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It's more math help than physics help I need here though. I know that I'll have to start with the dispersion relations for a right and left circularly polarized waves:

Note that capital omegas [tex]\Omega[/tex] represent cyclotron frequencies, small omegas [tex]\omega[/tex] represent plasma frequencies, and the i/e subscripts refer to electrons or ions. The [tex]\omega[/tex] with no subscript is the frequency of the propagating wave.

[tex] \frac{k_R^2 c^2}{\omega^2}=1-\frac{\omega_{pe}^2}{\omega (\omega - \Omega_e)}-\frac{\omega_{pi}^2}{\omega (\omega + \Omega_i)} [/tex]

[tex] \frac{k_L^2 c^2}{\omega^2}=1-\frac{\omega_{pe}^2}{\omega (\omega + \Omega_e)}-\frac{\omega_{pi}^2}{\omega (\omega - \Omega_i)} [/tex]

Note that I'm dealing with an Alfven wave, so when manipulating the above formulae, the following assumption can be made: [tex] \omega << \Omega_i << \Omega_e [/tex]

The angle that the wave's plane of polarization rotates through is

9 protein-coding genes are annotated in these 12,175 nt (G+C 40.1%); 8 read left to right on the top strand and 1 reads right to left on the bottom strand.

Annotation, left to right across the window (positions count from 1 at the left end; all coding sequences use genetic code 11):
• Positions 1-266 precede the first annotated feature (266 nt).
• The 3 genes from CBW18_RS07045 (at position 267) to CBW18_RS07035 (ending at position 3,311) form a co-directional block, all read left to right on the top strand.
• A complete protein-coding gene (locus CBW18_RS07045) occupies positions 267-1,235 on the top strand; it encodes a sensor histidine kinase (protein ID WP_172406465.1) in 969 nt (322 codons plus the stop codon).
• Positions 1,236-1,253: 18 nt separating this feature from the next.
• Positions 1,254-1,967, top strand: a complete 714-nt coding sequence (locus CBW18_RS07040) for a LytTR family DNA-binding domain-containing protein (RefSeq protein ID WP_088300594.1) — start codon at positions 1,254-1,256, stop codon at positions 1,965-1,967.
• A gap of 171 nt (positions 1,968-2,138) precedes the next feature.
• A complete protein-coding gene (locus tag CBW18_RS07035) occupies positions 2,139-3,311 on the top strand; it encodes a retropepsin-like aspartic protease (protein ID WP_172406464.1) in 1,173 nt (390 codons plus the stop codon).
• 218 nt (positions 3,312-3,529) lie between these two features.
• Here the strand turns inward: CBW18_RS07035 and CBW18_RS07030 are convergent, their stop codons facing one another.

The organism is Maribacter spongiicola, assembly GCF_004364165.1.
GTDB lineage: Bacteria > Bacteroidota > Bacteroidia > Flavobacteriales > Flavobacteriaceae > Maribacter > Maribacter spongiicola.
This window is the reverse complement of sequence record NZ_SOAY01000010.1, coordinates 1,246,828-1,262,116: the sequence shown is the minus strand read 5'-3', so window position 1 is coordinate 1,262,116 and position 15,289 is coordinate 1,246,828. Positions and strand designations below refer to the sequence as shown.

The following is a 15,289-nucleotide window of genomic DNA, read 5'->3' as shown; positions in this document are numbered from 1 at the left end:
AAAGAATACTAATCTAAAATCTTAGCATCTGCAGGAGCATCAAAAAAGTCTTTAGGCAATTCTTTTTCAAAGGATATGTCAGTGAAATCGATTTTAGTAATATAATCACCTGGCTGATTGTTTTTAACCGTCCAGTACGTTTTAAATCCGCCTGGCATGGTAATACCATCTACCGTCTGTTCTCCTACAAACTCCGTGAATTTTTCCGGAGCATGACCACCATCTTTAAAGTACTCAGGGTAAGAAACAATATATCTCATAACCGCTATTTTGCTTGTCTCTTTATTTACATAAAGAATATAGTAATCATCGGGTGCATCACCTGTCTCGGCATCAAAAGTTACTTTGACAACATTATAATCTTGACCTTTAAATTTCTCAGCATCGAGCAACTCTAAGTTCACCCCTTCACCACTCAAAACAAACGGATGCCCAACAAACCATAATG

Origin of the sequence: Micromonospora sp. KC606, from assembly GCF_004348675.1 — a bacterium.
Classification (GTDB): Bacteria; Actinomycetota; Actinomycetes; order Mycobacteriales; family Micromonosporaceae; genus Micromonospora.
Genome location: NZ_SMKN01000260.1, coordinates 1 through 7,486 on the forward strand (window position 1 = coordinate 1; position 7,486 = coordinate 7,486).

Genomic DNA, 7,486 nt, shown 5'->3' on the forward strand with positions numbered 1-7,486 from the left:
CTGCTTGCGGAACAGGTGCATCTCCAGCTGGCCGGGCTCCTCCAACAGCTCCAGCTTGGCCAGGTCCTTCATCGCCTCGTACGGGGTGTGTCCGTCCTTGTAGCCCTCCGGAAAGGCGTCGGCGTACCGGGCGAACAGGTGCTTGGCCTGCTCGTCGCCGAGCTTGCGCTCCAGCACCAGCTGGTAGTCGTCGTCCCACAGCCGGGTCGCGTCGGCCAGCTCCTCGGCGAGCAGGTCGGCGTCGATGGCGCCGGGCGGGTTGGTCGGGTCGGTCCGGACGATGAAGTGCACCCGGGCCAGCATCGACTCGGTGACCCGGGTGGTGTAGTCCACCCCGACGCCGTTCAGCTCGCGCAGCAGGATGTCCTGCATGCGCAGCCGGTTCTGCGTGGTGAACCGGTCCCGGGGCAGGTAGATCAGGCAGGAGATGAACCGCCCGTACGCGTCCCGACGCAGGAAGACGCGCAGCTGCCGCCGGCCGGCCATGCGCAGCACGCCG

[tex] \Theta = \frac{(k_R-k_L)\Delta z}{2} [/tex]

The problem lies in finding the [tex] k_R-k_L [/tex] term from the first two equations listed.

Using the relationship [tex] \frac{\omega_{pi}^2}{\Omega_i} = \frac{\omega_{pe}^2}{\Omega_e} [/tex] I can simplify the term for the R-wave to get

[tex] \frac{k_R^2 c^2}{\omega^2} \approx 1-\frac{\omega}{\Omega_i}+\frac{\Omega_i^2}{\omega_{pi}^2} [/tex]

I know this is correct, but repeating the same process for the L-wave doesn't yield a term that can easily be combined with this one to get the [tex] k_R-k_L [/tex] expression I'm looking for.

If anyone could guide me through this, it would be much appreciated!